Daniel Kaplan questions the future of privacy in the age of the internet:

Protecting their privacy has value for individuals. Yet this value is weighed against others: increasing and maintaining social networks, improving one's reputation, sharing passions, saving time and gaining access to services. When protection conflicts with projection, protection doesn't always win.

Yet most privacy laws focus exclusively on protection.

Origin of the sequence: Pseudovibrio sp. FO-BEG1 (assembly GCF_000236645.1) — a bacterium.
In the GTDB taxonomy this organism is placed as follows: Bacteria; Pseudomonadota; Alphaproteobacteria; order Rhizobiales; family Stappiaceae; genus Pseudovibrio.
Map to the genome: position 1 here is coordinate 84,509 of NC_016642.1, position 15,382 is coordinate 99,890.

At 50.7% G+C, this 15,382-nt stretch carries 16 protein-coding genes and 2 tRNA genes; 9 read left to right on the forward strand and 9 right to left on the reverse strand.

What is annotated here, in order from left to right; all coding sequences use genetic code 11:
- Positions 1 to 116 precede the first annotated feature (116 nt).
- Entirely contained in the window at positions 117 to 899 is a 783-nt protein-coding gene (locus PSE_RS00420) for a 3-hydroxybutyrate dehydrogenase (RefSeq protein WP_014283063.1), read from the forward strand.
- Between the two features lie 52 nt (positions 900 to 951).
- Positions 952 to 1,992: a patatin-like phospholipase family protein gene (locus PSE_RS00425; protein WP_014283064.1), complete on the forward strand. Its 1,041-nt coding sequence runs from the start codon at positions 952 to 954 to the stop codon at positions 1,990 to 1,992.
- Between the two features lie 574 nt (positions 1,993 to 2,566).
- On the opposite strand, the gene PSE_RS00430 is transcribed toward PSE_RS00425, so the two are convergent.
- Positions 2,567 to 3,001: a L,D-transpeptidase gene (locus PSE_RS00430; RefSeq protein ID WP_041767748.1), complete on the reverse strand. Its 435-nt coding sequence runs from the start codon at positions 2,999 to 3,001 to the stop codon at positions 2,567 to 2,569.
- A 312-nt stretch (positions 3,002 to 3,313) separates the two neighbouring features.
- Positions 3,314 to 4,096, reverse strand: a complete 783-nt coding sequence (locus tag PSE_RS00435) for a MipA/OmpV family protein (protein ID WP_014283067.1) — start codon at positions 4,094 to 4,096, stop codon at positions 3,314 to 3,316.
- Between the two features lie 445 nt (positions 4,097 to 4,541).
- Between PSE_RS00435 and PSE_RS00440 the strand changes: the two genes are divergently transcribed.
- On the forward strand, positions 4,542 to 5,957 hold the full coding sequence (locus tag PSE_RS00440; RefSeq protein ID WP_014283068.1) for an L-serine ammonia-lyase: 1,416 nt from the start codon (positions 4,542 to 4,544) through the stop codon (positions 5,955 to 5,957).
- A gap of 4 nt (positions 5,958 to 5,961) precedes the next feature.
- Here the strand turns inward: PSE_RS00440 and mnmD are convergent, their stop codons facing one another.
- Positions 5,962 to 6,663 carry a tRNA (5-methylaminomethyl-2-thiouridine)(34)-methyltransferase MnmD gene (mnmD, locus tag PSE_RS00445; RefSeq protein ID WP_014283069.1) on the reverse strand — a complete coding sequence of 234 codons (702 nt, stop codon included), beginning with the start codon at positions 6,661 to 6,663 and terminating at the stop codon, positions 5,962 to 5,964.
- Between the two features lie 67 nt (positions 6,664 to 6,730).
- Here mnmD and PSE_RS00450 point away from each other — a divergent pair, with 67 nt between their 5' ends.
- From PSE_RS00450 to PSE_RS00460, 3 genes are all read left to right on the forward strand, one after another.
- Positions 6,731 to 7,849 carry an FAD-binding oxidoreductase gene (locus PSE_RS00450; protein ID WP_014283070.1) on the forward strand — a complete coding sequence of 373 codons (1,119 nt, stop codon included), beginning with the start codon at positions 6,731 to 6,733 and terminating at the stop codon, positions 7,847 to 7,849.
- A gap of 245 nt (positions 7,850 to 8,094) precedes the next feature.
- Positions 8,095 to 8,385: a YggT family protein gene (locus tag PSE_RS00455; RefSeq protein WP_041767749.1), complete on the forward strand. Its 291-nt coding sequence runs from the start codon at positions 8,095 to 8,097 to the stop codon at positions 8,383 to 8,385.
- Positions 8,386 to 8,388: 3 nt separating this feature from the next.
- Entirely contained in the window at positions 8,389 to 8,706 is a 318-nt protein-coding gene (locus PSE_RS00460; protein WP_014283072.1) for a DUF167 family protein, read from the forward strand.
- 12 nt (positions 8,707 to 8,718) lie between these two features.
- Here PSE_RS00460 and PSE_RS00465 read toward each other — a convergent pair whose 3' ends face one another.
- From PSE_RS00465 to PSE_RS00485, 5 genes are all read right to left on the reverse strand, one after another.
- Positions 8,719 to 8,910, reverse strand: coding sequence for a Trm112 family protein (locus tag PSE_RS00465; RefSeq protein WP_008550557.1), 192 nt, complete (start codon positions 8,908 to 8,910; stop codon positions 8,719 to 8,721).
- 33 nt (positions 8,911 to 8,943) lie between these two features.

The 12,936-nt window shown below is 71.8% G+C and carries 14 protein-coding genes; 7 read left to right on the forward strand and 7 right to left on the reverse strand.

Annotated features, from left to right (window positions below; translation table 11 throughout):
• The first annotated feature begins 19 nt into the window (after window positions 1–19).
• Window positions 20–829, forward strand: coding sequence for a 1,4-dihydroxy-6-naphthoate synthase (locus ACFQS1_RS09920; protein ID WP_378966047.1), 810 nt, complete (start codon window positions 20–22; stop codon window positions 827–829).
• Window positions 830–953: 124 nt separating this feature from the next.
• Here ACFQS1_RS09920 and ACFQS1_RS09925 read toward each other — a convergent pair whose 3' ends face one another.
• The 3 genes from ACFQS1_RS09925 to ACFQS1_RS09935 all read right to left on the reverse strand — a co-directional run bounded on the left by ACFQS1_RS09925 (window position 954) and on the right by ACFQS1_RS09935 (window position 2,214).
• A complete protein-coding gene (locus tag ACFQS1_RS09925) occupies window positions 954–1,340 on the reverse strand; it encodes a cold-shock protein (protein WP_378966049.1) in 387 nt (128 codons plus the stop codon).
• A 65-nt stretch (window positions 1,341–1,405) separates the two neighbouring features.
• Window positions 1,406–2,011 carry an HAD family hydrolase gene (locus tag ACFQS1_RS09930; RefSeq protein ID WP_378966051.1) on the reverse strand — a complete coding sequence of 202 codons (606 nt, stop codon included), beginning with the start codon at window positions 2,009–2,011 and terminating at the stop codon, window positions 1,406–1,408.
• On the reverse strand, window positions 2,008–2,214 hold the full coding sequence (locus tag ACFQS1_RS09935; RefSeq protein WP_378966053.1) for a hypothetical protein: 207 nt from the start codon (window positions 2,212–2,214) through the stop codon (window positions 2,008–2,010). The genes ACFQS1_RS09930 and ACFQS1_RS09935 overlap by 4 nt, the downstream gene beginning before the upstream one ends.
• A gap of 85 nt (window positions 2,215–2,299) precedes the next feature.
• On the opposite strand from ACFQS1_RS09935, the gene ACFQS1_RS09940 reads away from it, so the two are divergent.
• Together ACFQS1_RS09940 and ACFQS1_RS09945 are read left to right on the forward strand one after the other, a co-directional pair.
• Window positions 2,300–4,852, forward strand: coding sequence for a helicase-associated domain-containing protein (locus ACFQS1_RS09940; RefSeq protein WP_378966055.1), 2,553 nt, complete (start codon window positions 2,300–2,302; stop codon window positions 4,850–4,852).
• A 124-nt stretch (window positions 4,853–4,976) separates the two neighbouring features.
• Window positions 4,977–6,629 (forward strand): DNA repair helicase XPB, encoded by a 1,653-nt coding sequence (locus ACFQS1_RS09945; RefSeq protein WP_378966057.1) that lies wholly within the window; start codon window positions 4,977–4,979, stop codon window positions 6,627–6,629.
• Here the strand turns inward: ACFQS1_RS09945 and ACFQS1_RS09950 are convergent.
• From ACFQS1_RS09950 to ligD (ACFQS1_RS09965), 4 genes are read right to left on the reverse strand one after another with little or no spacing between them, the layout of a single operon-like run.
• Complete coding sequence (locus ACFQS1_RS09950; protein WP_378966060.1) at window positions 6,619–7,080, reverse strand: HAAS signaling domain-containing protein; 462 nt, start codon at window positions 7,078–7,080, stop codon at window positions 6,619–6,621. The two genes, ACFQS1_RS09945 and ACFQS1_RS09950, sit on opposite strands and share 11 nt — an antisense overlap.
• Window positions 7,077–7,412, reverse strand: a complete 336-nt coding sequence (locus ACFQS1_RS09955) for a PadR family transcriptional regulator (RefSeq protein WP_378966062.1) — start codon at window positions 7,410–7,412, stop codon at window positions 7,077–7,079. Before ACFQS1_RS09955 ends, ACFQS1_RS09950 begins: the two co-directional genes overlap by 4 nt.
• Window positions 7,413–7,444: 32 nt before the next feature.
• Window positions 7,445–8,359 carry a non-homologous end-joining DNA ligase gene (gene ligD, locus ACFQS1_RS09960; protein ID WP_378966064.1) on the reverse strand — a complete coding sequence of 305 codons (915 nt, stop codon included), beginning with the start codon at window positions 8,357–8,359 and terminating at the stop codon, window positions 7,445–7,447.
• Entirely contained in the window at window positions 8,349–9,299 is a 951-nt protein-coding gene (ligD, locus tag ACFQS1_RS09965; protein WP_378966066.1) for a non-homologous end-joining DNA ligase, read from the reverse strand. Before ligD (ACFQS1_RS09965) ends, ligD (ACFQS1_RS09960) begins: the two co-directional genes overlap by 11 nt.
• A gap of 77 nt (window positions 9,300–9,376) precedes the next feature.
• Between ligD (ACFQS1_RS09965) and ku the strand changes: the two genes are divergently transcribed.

What could I accomplish if I had at my disposal all the data - in some truly useful form - pertaining to the journeys and communications I have made and had in recent years? As well as my past bank card transactions, search engine queries, or detailed lists of all my local supermarket purchases? Not just to control what others do with this information, but to actually use it myself, to my own ends?

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